Juno Roche, writer and campaigner
When a child selects a book and sees someone like themselves within its pages, they know they are not alone. It is a seemingly small gesture, to us grownups, that enables a child to feel safe and secure. This breezy and beautifully illustrated book describes gender in playful, innocent terms, allowing children the space to discover themselves and to explore their surroundings joyfully. A must for any library.
Juno Dawson, author of 'This Book is Gay'
A lovely, sensitive, much-needed book that helps all children ask the big questions about identity and gender.
Anne HardingThe School Librarian, School Library Association
Books on gender identity for young children are still very few and far between. Children who do not identify as boys or girls will find Are You a Boy or Are You a Girl? immensely reassuring. It will be extremely valuable too in schools, in families, and in other settings - for helping young children understand gender diversity and question gender stereotypes. At the end there are a number of useful discussion starters, for example 'Does it matter if Tiny is a boy or a girl?' and 'What would you ask Tiny if you met them?', followed by information about organisations that provide support on gender identity issues. A sensitive and important book, written by campaigners for transgender rights.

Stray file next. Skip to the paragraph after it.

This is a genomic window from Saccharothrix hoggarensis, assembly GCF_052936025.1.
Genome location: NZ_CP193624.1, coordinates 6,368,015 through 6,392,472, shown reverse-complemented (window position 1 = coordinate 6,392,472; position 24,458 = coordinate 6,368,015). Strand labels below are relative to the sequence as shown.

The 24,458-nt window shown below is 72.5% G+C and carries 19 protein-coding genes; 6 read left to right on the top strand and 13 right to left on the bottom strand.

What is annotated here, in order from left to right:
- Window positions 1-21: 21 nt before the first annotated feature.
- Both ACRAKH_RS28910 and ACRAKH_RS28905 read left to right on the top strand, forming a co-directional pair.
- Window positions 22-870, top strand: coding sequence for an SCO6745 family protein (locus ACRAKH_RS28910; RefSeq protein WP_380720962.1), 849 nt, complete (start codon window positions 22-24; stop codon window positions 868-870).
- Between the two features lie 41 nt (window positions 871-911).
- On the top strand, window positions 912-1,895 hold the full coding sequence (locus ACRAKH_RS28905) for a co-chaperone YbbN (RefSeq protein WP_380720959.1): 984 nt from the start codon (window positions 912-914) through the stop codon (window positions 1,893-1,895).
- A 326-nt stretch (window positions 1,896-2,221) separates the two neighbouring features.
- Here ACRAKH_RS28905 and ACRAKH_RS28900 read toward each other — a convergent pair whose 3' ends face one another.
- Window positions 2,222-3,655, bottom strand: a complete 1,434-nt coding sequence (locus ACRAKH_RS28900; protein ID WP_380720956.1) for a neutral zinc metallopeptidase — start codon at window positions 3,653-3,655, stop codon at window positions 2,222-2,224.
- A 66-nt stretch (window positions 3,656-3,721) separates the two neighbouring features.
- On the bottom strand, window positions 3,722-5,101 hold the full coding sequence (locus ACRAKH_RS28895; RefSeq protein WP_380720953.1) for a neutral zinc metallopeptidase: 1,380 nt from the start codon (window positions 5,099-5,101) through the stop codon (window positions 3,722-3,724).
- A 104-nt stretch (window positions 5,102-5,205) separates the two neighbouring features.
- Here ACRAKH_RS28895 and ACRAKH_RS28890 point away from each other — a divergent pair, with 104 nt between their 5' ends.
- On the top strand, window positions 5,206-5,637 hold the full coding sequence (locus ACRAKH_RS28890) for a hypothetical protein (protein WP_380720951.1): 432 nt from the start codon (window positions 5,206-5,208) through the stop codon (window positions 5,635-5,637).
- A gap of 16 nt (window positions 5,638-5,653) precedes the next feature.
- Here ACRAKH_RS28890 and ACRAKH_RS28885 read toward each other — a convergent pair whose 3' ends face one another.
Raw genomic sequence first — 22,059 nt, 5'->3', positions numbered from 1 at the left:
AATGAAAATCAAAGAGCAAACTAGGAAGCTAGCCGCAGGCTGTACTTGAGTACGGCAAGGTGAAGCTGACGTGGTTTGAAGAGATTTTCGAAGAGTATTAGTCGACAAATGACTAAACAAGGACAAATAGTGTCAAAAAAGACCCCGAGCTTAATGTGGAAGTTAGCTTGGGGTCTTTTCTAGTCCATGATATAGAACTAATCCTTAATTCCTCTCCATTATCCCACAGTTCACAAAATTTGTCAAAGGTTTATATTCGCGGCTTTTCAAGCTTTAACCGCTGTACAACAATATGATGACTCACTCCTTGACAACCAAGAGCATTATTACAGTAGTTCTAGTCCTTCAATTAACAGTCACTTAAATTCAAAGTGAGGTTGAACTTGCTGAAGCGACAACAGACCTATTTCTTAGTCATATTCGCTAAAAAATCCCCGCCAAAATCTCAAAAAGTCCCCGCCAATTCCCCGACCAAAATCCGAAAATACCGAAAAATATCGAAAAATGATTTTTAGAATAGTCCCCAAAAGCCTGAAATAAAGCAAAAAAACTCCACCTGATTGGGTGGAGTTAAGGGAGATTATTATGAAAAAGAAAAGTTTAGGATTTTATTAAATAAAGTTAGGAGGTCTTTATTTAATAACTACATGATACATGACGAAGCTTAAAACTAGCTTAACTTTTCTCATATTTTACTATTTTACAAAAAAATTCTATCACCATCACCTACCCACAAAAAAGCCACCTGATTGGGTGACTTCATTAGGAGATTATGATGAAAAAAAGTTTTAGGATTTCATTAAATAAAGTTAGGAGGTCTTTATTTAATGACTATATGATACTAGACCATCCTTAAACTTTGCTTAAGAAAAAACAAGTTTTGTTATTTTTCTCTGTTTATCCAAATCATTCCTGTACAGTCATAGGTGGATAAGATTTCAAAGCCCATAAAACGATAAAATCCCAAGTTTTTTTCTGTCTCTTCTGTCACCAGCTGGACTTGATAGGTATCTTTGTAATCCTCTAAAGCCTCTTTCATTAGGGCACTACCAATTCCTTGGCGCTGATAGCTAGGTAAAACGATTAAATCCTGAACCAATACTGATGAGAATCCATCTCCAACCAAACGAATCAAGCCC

Sophie SmallmanBeing Sophie blog
The real value for children and parents in this book stems from its simplicity, it puts the story across in a grounded manner and invites open discussion. The authors, Fox Fisher and Sarah Savage have collaborated to produce what I feel is an amazing book.
Raise Them Righteous
The creators introduce a serious theme in an accessible and fun way. Questions at the back of the book can prompt productive discussion about many aspects of gender. I recommend this for personal and classroom libraries.
Savage, Sarah and Fisher, FoxhealthyBooks
The interesting thing about this picture book is that we never discover which gender Tiny is and that it isn't important to the story. A good story about a difficult subject to address in schools.